ADHOC MINDFULNESS-BASED RESEARCH (AMBR) PROJECT
Older (age 50+) people living with HIV (PLHIV) may experience elevated levels of depression, anxiety, and loneliness. Online mindfulness lessons have the potential to ameliorate these problems and enhance access, especially during the COVID-19 pandemic. The objective of this randomized controlled trial was to determine the effectiveness of online mindfulness lessons in reducing feelings of depression, anxiety, and loneliness among older PLHIV.
The study was conducted online between May and August 2020. Individuals with any degree of self-reported loneliness at baseline were eligible to participate. Outcomes of interest included depression, measured using the Center for Epidemiologic Studies Depression Scale (CES-D-10, range 0-30, higher scores indicating worse depression), anxiety using the Generalized Anxiety Disorder (GAD-7, range 1-21, higher scores indicating worse anxiety), and loneliness using both the Three-item Loneliness Scale (3IL, range 3-9, higher scores indicating more loneliness) and a Daily Diary that asked “How lonely do you feel today?” on a 7-point scale, with higher scores indicating more loneliness.
Of 214 participants who were randomized, the mean (SD) age was 60.4 (5.9) years, 89% were male, 69% were white, and 74% were gay or lesbian. At the end of the 25-day intervention, compared to the control group (N = 103), the intervention group (N = 99) demonstrated reduced levels of depression (mean [SD] score, 10.2 [5.8] vs. 12.8 [6.9]; p < 0.01) and anxiety (5.2 [4.3] vs. 6.7 [5.0]; p = 0.03). Among the subset of participants with elevated baseline depression scores (defined as CES-D-10 ≥ 8), the between-group improvement in depression scores was greater (11.8 [5.6] vs. 16.0 [5.8]; p < 0.01). Similarly, among the subset of participants with elevated baseline anxiety scores (defined as GAD-7 ≥ 5), the between-group improvement in anxiety scores was greater (6.2 [4.2] vs. 8.6 [4.5]; p < 0.01). While loneliness did not improve significantly for the overall intervention group, it did improve significantly using the Daily Diary for those with at least moderate loneliness at baseline (3.0 [1.4] vs. 3.7 [1.5]; p < 0.01).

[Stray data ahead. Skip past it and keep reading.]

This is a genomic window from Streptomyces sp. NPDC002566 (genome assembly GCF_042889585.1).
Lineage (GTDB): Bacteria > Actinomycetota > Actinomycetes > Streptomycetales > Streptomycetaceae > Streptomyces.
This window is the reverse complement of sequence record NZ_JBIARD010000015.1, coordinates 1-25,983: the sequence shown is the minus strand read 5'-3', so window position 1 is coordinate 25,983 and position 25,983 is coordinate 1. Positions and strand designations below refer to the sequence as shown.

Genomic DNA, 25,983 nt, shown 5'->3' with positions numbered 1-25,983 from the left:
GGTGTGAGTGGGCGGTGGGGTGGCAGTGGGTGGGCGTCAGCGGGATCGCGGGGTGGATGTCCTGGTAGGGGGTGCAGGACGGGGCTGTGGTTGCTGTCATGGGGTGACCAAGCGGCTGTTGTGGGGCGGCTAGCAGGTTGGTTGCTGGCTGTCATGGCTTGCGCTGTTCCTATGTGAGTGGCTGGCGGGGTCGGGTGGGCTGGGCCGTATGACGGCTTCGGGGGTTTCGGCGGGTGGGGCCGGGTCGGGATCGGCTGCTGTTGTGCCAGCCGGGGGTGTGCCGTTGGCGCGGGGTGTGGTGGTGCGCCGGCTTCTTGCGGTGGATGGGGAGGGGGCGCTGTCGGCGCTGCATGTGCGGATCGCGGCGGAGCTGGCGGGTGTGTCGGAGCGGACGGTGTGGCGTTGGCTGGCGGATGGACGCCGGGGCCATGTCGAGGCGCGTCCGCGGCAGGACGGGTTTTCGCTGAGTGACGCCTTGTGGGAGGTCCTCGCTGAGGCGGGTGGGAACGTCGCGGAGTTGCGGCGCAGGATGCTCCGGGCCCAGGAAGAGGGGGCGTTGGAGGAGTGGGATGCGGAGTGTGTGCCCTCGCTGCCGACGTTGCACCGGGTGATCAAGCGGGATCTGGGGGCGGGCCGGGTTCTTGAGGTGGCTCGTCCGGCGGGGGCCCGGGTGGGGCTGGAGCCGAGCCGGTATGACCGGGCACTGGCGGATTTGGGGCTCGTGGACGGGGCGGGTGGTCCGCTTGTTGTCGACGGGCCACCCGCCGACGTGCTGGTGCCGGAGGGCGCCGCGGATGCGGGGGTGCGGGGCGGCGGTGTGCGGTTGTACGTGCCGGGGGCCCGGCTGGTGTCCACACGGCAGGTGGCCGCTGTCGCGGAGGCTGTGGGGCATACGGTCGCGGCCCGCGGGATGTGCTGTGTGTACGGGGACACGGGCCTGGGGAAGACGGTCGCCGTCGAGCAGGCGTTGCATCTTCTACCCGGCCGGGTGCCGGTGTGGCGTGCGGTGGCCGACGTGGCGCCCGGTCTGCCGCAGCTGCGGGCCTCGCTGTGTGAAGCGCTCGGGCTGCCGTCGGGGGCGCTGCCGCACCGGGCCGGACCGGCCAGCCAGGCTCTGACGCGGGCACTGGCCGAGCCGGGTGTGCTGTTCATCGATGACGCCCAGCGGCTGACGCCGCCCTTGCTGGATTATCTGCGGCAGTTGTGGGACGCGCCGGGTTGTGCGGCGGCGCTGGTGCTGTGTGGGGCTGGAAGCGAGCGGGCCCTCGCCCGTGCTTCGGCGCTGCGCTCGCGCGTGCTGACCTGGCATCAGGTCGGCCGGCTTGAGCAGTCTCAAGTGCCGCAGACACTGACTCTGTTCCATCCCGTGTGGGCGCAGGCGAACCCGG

This randomized controlled trial is the first to show that a series of brief, online mindfulness audio lessons improves mental health outcomes among older PLHIV who report some degree of loneliness. For many patients, this intervention may offer emotional relief, even in the face of the COVID-19 pandemic.
Dr Peter Manzonson, Manzonson & Santas, Inc.
May 2020 – Dec 2020
Ageing/Health Related Quality of Life/Retention in Care/ Adherence
Key study materials
The RISE study was a cross-sectional survey designed to obtain an up-to-date understanding of the impact living with HIV has on patients’ lives in the US.
Effects of Nurse-delivered Cognitive Behaviour Therapy (CBT) on Adherence and Depressive Symptoms in People Living With Hiv in South Korea
This study demonstrated that nurse-delivered CBT for people living with HIV focusing upon adherence and depression, has the potential to be an effective and acceptable means of improving depressive symptoms, ART adherence, quality of life, and stigma for PLHIV
NP-GBL-HVU-WCNT- 210032 | March 2022
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